Just two weeks ago, I saw a tweet by @holman, complaining about the current state of favicons on the internet. For those of you, that don’t know that a “favicon” is: It is short for favorite icon and is a small image that is representative of a website. It usually shows up before the url or inside of a tab in your browser. After I saw this tweet, I decided to also improve this website in order to support the favicon rules of 2018. Back in the early days of the internet all of this was rather straightforward. All you needed was a
favicon.ico file in the root directory of your website and you would be all set and ready to go. And today this still works for the most part, but different companies have established new standards in order to use website logos in places such as mobile device home screens or pinned tabs.
In this post, I will list and describe the files that I use on this blog to adhere to these various standard, as well as point you to an easy to use solution to do the same! So let’s make sure my beautiful favicon shows up everywhere!
In the table below, I list and describe the different files that I made available at the root of my website:
|apple-touch-icon-precomposed.png||Icon used for the homescreen on Apple devices.||Apple Touch Icons|
|apple-touch-icon.png||Icon used for the homescreen on Apple devices.||Apple Touch Icons|
|safari-pinned-tab.svg||Masked icon for the safari pinned tab.||Apple Documentation|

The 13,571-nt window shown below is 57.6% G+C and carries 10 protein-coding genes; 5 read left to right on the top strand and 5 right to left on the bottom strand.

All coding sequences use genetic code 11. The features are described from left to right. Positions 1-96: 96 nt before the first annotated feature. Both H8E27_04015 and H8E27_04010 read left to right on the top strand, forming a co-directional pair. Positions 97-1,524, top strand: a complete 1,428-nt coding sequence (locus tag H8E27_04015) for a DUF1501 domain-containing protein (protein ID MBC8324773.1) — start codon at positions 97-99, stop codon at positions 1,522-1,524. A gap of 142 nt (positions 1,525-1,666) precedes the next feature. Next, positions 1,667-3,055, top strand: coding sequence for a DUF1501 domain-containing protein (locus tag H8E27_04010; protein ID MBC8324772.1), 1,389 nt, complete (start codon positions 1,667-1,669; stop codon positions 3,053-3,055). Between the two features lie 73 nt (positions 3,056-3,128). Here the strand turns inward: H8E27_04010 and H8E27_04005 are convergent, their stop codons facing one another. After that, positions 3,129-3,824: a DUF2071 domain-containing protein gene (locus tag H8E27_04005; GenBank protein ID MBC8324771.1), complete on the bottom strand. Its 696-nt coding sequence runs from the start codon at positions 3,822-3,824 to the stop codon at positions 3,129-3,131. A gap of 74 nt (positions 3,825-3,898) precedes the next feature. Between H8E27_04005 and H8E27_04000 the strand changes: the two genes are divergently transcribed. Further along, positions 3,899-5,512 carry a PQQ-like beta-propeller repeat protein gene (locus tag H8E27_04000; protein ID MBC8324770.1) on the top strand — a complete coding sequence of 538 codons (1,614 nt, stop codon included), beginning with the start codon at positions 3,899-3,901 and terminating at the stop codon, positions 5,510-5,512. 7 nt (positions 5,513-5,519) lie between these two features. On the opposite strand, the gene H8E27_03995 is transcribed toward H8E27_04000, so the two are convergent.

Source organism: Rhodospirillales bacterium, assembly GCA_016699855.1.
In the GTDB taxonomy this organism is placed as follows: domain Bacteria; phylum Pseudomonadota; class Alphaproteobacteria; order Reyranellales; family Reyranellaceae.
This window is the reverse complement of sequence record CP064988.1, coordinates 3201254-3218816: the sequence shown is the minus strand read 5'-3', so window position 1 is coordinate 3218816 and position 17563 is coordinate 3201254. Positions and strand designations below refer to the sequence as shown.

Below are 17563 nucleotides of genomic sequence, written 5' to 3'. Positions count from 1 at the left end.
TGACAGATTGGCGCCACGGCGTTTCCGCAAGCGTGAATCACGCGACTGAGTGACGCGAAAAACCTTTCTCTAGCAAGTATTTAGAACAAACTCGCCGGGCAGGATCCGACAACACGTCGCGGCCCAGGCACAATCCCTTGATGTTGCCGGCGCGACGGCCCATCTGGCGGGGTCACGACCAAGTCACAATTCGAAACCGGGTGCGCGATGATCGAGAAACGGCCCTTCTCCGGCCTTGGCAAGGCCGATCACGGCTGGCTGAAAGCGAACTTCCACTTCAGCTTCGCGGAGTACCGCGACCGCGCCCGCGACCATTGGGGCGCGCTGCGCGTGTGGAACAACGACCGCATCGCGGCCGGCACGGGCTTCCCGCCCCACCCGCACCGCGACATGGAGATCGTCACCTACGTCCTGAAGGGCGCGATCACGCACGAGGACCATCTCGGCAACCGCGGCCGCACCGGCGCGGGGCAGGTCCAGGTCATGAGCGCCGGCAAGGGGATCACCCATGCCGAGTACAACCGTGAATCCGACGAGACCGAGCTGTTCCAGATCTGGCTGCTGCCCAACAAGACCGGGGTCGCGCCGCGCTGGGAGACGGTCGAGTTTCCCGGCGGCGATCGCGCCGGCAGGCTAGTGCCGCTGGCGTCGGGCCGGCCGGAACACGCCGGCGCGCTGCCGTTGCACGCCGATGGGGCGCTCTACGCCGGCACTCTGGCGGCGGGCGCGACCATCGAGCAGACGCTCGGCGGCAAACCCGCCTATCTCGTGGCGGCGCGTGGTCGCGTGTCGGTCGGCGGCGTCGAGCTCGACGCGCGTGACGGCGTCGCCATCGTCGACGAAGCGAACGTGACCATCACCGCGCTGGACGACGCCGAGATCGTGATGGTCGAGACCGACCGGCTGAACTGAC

|browserconfig.xml||Browser configuration for the tiles on Windows 8 and 10.||Microsoft browser configuration|
|mstile-150x150x.png||The actual tile image for Windows.||Microsoft browser configuration|
|android-chrome-192x192.png||Icon used for the homescreen on Android devices.||Chrome Homescreen Documentation|
|favicon.ico||The classical favicon. Contains multiple sizes.||Favicon Wiki|
|favicon-16x16.png||Smaller version of the favicon.||Favicon Wiki|
|favicon-32x32.png||Medium version of the favicon.||Favicon Wiki|
|site.webmanifest||Defines different website information about the site (such as name, icon, and description).||Mozilla Webmanifest|
In general, I have also found audreyr’s github project favicon-cheat-sheet to be really helpful on all of this. Next, we will look at the actual HTML code needed to tell different browsers about all these files.
There are four different standard we should suppport to work with the majority of clients and use cases. On the one hand, we need to make sure to adhere to the original favicon standard. On the other hand, we also want to comply with the new standards put forth by Apple, Google, and Microsoft. These new standards, like described in the table above, are mostly there to have a website image that can be used on a mobile home screen, a tab, or a computer desktop.
In order to tell the browsers about some of these files, I also added the following to the
<head> of my webpage.
Favicons: Simple Solution
If you also want to adhere to these rules, you don’t have to figure everything out by yourself. There are various online tools that can automatically generate all the necessary code and files for you. I used https://realfavicongenerator.net. You can also use this tool in order to check for any current issues with your favicon configuration.
Stay tuned for my upcoming post about automating your deployments with gulp if you want to learn more about my current website setup.